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Anemonefish or clownfish are fishes from the subfamily Amphiprioninae in the family Pomacentridae. Thirty species are recognized. In the wild, they all form symbiotic mutualisms with sea anemones. Depending on species, anemonefish are overall yellow, orange, or a reddish or blackish color, and many show white bars or patches. The largest can reach a length of 15–16 cm, while the smallest barely achieve 7–8 cm.

Marine angelfish are perciform fish of the family Pomacanthidae. They are found on shallow reefs in the tropical Atlantic, Indian, and mostly western Pacific Oceans. The family contains seven genera and about 86 species. With their bright colours and deep, laterally compressed bodies, marine angelfishes are some of the more conspicuous residents of the reef. They most closely resemble the butterflyfishes, a related family of similarly showy reef fish. Marine angelfish are distinguished from butterflyfish by the presence of strong preopercle spines (part of the gill covers) in the former.

The barracuda is a ray-finned fish known for its large size, fearsome appearance and ferocious behaviour. The barracuda is a saltwater fish. It is found in tropical and subtropical oceans worldwide ranging from the eastern border of the Atlantic Ocean to the Red Sea, on its western border the Caribbean Sea, and in tropical areas of the Pacific Ocean. Barracudas reside near the top of the water and near coral reefs and sea grasses.

Longfin batfish, longfin spadefish, or round faced batfish is a fish from the Indo-West Pacific. It occasionally makes its way into the aquarium trade. It grows to a size of 60 cm (24 in) in length. This fish is usually silver, grey or brownish. It has a blackish band through the eye and another band with the pectoral fin. They will change colour from silvery white with no bands, to brown with darker banding as you watch, and then fade back to silver again.

The common name of "bigeye" refers to the member species' unusually large eyes, suited to their carnivorous and nocturnal lifestyles. Priacanthidae are typically colored bright red, but some have patterns in silver, dusky brown, or black. Most species reach a maximum total length of about 30 cm (12 in), although in a few species lengths of over 50 cm (20 in) are known

The butterflyfish are a group of conspicuous tropical marine fish of the family Chaetodontidae; the bannerfish and coralfish are also included in this group. The approximately 129 species in 12 genera are found mostly on the reefs of the Atlantic, Indian, and Pacific Oceans. A number of species pairs occur in the Indian and Pacific Oceans, members of the huge genus Chaetodon.

The Tentacled flathead or Crocodilefish is a member of the order Scorpaeniformes, an order which also includes the scorpionfishes and stonefishes. It is found in the Western Indian Ocean; the Red Sea. The species now also occurs in the Mediterranean, having invaded as a Lessepsian migrant through the Suez Canal.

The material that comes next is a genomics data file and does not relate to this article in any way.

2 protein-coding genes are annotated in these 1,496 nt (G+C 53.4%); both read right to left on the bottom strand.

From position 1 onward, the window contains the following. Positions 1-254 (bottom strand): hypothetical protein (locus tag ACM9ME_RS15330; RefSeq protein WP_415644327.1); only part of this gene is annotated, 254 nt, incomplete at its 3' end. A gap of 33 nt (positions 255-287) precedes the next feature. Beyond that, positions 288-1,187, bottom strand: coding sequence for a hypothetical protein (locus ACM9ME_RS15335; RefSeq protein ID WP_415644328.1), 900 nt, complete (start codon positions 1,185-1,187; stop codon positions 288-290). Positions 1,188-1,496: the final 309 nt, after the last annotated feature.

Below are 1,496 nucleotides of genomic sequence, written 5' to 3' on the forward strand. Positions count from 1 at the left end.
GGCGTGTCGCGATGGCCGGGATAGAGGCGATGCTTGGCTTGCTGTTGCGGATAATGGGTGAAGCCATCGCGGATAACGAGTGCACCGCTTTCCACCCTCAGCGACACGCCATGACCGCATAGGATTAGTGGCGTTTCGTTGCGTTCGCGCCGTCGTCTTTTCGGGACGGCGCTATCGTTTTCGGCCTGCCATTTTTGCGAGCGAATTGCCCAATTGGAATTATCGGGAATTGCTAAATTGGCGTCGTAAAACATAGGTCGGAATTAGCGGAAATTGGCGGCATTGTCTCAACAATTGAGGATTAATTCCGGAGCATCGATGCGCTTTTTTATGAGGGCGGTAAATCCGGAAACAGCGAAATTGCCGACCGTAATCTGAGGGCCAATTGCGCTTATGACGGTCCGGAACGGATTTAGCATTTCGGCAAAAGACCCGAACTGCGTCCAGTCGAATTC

Damselfish comprise the family Pomacentridae except those of the genera Amphiprion and Premnas, which are the anemonefish. They can grow up to 14 inches (36 cm) long. While most are marine, a few species inhabit the lower stretches of rivers in fresh water. Damselfish usually have bright colors.

The dugong is a medium-sized marine mammal. It is one of four living species of the order Sirenia, which also includes three species of manatees. The dugong is largely dependent on seagrass communities for subsistence and is thus restricted to the coastal habitats which support seagrass meadows, with the largest dugong concentrations typically occurring in wide, shallow, protected areas such as bays, mangrove channels, the waters of large inshore islands and inter-reefal waters.

The spotted eagle ray is a cartilaginous fish of the eagle ray family. As traditionally recognized, it is found globally in tropical regions, including the Atlantic, Pacific and Indian Oceans. Spotted eagle rays are most commonly seen alone, but occasionally swim in groups.

The eeltail catfish are a family (Plotosidae) of catfish whose tails are elongated in an eel-like fashion. These catfishes are native to the Indian Ocean and western Pacific from Japan to Australia and Fiji. These fish have eel-like bodies. Their tails are pointed or bluntly rounded. Most species have four pairs of barbels. The adipose fin is absent. The tail fin is formed by the joining of the second dorsal fin, the caudal fin, and the anal fin, forming a single, continuous fin.

The spotted eagle ray is a cartilaginous fish of the eagle ray family. As traditionally recognized, it is found globally in tropical regions, including the Atlantic, Pacific and Indian Oceans. Spotted eagle rays are most commonly seen alone, but occasionally swim in groups.

The leopard flounder or panther flounder is a flatfish found in the Pacific and Indian Oceans. - A flatfish is a member of the order Pleuronectiformes of ray-finned demersal fishes, also called the Heterosomata, sometimes classified as a suborder of Perciformes. In many species, both eyes lie on one side of the head, one or the other migrating through or around the head during development.

Sweepers are small, tropical marine (occasionally brackish) perciform fish of the family Pempheridae. Found in the western Atlantic Ocean and Indo-Pacific region, the family contains about 26 species in two genera. One species (Pempheris xanthoptera) is the target of subsistence fisheries in Japan, where the fish is much enjoyed for its taste. Sweepers are occasionally kept in marine aquaria.

Gobiidae is a family of bony fish in the order Gobiiformes, one of the largest fish families comprising more than 2,000 species in more than 200 genera, sometimes referred to as the "true gobies"

The common name grouper is usually given to fish in one of two large genera: Epinephelus and Mycteroperca. In addition, the species classified in the small genera Anyperidon, Cromileptes, Dermatolepis, Gracila, Saloptia, and Triso are also called groupers. Groupers are teleosts, typically having a stout body and a large mouth. They are not built for long-distance, fast swimming. They can be quite large, and lengths over a meter and weights up to 100 kg are not uncommon, though obviously in such a large group, species vary considerably.